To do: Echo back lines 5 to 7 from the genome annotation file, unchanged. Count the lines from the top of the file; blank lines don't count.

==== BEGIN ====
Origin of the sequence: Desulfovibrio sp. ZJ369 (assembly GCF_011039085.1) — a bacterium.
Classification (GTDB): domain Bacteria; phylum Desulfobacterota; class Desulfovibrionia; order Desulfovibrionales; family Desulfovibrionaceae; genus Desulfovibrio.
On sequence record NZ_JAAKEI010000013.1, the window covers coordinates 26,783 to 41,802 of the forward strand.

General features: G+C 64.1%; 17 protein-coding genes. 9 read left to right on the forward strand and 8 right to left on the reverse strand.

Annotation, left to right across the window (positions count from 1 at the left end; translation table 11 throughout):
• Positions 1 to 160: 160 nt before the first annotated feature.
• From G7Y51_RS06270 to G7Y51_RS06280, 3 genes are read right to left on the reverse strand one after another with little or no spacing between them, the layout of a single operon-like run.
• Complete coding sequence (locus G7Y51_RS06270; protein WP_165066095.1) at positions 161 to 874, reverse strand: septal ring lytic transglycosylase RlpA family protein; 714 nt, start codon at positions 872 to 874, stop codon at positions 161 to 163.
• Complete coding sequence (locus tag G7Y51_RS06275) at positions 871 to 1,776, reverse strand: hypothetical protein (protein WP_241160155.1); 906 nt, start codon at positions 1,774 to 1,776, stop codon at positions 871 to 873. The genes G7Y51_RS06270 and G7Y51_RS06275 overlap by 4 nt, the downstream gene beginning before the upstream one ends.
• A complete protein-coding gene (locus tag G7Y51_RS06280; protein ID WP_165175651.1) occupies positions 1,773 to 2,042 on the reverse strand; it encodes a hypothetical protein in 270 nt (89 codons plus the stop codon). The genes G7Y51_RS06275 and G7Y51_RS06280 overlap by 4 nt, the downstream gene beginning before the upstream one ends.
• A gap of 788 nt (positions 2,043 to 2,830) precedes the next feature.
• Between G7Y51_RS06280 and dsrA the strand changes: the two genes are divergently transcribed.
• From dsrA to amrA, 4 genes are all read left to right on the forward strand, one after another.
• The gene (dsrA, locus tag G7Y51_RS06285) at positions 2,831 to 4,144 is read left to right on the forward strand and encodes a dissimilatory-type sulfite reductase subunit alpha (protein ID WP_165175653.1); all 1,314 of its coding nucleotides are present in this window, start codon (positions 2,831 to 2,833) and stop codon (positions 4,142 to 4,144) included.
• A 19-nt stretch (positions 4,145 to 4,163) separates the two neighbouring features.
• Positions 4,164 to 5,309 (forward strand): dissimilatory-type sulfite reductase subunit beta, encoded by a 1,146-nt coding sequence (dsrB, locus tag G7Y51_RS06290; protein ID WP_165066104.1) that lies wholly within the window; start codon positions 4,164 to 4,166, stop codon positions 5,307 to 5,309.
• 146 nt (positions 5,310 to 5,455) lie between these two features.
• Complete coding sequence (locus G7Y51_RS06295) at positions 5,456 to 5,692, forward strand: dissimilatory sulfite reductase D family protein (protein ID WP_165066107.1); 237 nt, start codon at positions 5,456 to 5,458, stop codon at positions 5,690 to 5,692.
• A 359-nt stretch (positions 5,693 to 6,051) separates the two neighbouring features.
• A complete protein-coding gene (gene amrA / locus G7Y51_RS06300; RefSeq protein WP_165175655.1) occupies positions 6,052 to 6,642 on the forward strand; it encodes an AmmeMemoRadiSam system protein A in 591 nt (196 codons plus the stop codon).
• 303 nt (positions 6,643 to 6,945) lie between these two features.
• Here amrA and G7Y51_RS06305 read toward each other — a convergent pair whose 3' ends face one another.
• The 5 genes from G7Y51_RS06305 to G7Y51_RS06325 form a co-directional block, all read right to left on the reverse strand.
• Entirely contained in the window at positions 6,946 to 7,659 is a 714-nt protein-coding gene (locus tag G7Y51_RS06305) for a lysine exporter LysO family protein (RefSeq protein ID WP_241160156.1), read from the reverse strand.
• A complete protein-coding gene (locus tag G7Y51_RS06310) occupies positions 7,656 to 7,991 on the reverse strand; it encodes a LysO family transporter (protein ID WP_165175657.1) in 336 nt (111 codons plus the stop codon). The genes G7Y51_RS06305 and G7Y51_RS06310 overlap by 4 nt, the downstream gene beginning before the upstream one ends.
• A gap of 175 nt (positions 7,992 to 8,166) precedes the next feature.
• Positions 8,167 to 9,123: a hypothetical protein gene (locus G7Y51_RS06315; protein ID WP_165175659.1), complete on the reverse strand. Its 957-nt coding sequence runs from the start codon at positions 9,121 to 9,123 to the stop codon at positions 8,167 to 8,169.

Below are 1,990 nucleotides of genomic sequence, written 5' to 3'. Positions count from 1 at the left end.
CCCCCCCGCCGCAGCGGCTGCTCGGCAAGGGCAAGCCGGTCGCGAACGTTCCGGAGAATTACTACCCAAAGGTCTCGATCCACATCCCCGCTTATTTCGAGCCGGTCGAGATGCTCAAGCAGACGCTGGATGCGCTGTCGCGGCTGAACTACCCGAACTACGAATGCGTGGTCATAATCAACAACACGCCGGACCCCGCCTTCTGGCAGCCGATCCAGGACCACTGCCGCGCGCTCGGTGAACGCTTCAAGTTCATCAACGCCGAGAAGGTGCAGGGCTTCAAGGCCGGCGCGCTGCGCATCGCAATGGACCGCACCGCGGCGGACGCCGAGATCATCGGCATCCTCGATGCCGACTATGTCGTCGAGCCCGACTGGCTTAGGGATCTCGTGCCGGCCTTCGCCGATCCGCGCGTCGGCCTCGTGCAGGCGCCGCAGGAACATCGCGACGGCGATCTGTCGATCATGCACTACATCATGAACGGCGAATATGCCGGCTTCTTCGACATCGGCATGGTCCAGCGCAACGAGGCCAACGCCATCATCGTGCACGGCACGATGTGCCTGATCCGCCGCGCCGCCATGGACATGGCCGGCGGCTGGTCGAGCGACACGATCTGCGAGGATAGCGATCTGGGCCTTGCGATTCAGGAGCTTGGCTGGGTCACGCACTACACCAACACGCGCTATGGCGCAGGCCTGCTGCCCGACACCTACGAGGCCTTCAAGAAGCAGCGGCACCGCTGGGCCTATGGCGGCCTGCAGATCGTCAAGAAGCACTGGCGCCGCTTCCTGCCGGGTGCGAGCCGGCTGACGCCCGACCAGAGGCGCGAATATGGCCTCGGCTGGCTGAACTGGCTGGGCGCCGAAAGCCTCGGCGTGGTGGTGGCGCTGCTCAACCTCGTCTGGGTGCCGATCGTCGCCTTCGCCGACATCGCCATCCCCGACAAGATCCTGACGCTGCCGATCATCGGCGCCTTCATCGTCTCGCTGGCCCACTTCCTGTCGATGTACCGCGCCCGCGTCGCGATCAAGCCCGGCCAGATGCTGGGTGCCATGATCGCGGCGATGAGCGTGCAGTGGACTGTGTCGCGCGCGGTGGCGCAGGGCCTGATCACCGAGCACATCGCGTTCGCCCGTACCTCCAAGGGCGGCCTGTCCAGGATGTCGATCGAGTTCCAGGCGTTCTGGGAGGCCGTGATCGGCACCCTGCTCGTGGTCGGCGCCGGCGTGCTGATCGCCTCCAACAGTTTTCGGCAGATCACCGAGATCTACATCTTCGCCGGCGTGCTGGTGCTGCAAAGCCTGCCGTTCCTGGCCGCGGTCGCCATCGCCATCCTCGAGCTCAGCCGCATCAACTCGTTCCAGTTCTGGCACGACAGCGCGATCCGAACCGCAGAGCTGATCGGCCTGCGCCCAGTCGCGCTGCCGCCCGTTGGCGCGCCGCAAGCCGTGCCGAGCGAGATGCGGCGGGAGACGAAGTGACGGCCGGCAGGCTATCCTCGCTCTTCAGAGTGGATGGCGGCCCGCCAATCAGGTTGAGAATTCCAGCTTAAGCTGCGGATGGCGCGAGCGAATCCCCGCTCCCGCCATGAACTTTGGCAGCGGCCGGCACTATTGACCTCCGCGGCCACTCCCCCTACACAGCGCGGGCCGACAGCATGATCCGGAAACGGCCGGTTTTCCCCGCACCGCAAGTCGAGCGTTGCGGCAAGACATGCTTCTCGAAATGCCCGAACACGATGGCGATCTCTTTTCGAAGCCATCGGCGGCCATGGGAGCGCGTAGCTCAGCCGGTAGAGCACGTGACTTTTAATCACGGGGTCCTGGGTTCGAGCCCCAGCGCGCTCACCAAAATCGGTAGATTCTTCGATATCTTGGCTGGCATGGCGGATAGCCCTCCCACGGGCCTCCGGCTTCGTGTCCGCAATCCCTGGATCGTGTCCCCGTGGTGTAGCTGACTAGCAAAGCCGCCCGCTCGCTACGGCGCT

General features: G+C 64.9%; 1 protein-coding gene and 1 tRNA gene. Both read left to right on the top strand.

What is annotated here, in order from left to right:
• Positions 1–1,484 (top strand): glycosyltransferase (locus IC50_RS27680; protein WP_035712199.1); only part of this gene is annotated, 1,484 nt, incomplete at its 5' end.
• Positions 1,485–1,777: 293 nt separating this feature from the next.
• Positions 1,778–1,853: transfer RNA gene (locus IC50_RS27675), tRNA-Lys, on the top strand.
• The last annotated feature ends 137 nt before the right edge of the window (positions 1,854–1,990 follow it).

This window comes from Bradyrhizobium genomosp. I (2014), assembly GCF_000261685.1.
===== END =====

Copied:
Annotation, left to right across the window (positions count from 1 at the left end; translation table 11 throughout):
• Positions 1 to 160: 160 nt before the first annotated feature.
• From G7Y51_RS06270 to G7Y51_RS06280, 3 genes are read right to left on the reverse strand one after another with little or no spacing between them, the layout of a single operon-like run.